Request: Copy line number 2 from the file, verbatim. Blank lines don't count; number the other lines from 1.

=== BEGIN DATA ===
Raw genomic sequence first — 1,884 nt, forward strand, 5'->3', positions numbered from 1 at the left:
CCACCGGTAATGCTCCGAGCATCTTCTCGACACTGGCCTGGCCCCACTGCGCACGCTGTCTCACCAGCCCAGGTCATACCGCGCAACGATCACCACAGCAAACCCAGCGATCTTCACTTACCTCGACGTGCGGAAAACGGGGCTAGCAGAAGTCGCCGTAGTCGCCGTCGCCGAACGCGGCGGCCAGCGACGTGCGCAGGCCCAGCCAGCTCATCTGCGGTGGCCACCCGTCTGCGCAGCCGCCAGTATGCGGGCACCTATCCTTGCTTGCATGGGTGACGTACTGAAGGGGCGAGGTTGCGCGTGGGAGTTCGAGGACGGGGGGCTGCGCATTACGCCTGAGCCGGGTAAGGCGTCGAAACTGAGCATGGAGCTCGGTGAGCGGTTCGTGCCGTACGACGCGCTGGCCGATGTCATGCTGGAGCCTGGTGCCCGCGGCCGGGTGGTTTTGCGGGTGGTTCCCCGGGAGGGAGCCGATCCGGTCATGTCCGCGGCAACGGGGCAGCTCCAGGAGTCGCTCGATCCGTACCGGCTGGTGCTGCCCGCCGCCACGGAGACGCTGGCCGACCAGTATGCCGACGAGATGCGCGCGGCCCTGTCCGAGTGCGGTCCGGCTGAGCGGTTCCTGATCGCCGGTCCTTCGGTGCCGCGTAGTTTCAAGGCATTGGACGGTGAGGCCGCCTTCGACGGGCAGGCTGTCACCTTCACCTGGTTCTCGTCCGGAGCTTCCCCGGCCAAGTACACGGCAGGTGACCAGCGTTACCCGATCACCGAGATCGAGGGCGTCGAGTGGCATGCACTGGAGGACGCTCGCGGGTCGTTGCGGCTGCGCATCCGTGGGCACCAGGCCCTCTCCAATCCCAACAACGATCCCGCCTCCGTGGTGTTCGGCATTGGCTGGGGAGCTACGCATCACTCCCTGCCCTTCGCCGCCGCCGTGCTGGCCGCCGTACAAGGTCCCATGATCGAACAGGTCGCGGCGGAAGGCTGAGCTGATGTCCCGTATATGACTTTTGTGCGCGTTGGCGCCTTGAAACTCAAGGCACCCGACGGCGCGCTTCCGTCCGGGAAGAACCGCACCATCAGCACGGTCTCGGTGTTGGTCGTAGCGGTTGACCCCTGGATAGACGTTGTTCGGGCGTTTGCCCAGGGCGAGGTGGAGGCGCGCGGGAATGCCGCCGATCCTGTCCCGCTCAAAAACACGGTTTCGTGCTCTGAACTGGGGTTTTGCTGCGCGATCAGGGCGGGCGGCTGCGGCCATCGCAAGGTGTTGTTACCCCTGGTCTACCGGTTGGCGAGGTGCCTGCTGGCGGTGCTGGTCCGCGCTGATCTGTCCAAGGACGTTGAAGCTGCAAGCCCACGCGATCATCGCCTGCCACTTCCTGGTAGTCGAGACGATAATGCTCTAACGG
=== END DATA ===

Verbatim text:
CCACCGGTAATGCTCCGAGCATCTTCTCGACACTGGCCTGGCCCCACTGCGCACGCTGTCTCACCAGCCCAGGTCATACCGCGCAACGATCACCACAGCAAACCCAGCGATCTTCACTTACCTCGACGTGCGGAAAACGGGGCTAGCAGAAGTCGCCGTAGTCGCCGTCGCCGAACGCGGCGGCCAGCGACGTGCGCAGGCCCAGCCAGCTCATCTGCGGTGGCCACCCGTCTGCGCAGCCGCCAGTATGCGGGCACCTATCCTTGCTTGCATGGGTGACGTACTGAAGGGGCGAGGTTGCGCGTGGGAGTTCGAGGACGGGGGGCTGCGCATTACGCCTGAGCCGGGTAAGGCGTCGAAACTGAGCATGGAGCTCGGTGAGCGGTTCGTGCCGTACGACGCGCTGGCCGATGTCATGCTGGAGCCTGGTGCCCGCGGCCGGGTGGTTTTGCGGGTGGTTCCCCGGGAGGGAGCCGATCCGGTCATGTCCGCGGCAACGGGGCAGCTCCAGGAGTCGCTCGATCCGTACCGGCTGGTGCTGCCCGCCGCCACGGAGACGCTGGCCGACCAGTATGCCGACGAGATGCGCGCGGCCCTGTCCGAGTGCGGTCCGGCTGAGCGGTTCCTGATCGCCGGTCCTTCGGTGCCGCGTAGTTTCAAGGCATTGGACGGTGAGGCCGCCTTCGACGGGCAGGCTGTCACCTTCACCTGGTTCTCGTCCGGAGCTTCCCCGGCCAAGTACACGGCAGGTGACCAGCGTTACCCGATCACCGAGATCGAGGGCGTCGAGTGGCATGCACTGGAGGACGCTCGCGGGTCGTTGCGGCTGCGCATCCGTGGGCACCAGGCCCTCTCCAATCCCAACAACGATCCCGCCTCCGTGGTGTTCGGCATTGGCTGGGGAGCTACGCATCACTCCCTGCCCTTCGCCGCCGCCGTGCTGGCCGCCGTACAAGGTCCCATGATCGAACAGGTCGCGGCGGAAGGCTGAGCTGATGTCCCGTATATGACTTTTGTGCGCGTTGGCGCCTTGAAACTCAAGGCACCCGACGGCGCGCTTCCGTCCGGGAAGAACCGCACCATCAGCACGGTCTCGGTGTTGGTCGTAGCGGTTGACCCCTGGATAGACGTTGTTCGGGCGTTTGCCCAGGGCGAGGTGGAGGCGCGCGGGAATGCCGCCGATCCTGTCCCGCTCAAAAACACGGTTTCGTGCTCTGAACTGGGGTTTTGCTGCGCGATCAGGGCGGGCGGCTGCGGCCATCGCAAGGTGTTGTTACCCCTGGTCTACCGGTTGGCGAGGTGCCTGCTGGCGGTGCTGGTCCGCGCTGATCTGTCCAAGGACGTTGAAGCTGCAAGCCCACGCGATCATCGCCTGCCACTTCCTGGTAGTCGAGACGATAATGCTCTAACGG